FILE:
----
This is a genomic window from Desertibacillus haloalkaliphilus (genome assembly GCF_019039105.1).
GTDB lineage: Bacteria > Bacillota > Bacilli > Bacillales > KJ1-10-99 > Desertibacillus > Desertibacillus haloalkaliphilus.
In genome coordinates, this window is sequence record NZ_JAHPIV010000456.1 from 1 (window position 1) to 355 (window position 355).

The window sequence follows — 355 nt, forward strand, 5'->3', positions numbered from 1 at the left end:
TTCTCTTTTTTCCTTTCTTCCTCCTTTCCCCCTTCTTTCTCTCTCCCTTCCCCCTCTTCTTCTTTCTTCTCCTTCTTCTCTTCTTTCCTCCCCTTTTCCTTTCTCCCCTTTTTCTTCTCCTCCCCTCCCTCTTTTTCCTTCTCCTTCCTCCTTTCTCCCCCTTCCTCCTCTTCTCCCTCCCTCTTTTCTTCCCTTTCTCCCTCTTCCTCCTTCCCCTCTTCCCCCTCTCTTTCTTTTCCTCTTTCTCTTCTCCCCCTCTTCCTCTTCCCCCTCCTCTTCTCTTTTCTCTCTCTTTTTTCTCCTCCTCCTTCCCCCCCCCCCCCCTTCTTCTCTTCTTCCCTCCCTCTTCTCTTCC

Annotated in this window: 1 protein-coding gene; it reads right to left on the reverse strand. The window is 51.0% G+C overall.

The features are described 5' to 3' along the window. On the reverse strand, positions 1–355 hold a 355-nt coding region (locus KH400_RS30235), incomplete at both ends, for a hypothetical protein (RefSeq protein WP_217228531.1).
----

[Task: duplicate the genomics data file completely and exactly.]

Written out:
This is a genomic window from Desertibacillus haloalkaliphilus (genome assembly GCF_019039105.1).
GTDB lineage: Bacteria > Bacillota > Bacilli > Bacillales > KJ1-10-99 > Desertibacillus > Desertibacillus haloalkaliphilus.
In genome coordinates, this window is sequence record NZ_JAHPIV010000456.1 from 1 (window position 1) to 355 (window position 355).

The window sequence follows — 355 nt, forward strand, 5'->3', positions numbered from 1 at the left end:
TTCTCTTTTTTCCTTTCTTCCTCCTTTCCCCCTTCTTTCTCTCTCCCTTCCCCCTCTTCTTCTTTCTTCTCCTTCTTCTCTTCTTTCCTCCCCTTTTCCTTTCTCCCCTTTTTCTTCTCCTCCCCTCCCTCTTTTTCCTTCTCCTTCCTCCTTTCTCCCCCTTCCTCCTCTTCTCCCTCCCTCTTTTCTTCCCTTTCTCCCTCTTCCTCCTTCCCCTCTTCCCCCTCTCTTTCTTTTCCTCTTTCTCTTCTCCCCCTCTTCCTCTTCCCCCTCCTCTTCTCTTTTCTCTCTCTTTTTTCTCCTCCTCCTTCCCCCCCCCCCCCCTTCTTCTCTTCTTCCCTCCCTCTTCTCTTCC

Annotated in this window: 1 protein-coding gene; it reads right to left on the reverse strand. The window is 51.0% G+C overall.

The features are described 5' to 3' along the window. On the reverse strand, positions 1–355 hold a 355-nt coding region (locus KH400_RS30235), incomplete at both ends, for a hypothetical protein (RefSeq protein WP_217228531.1).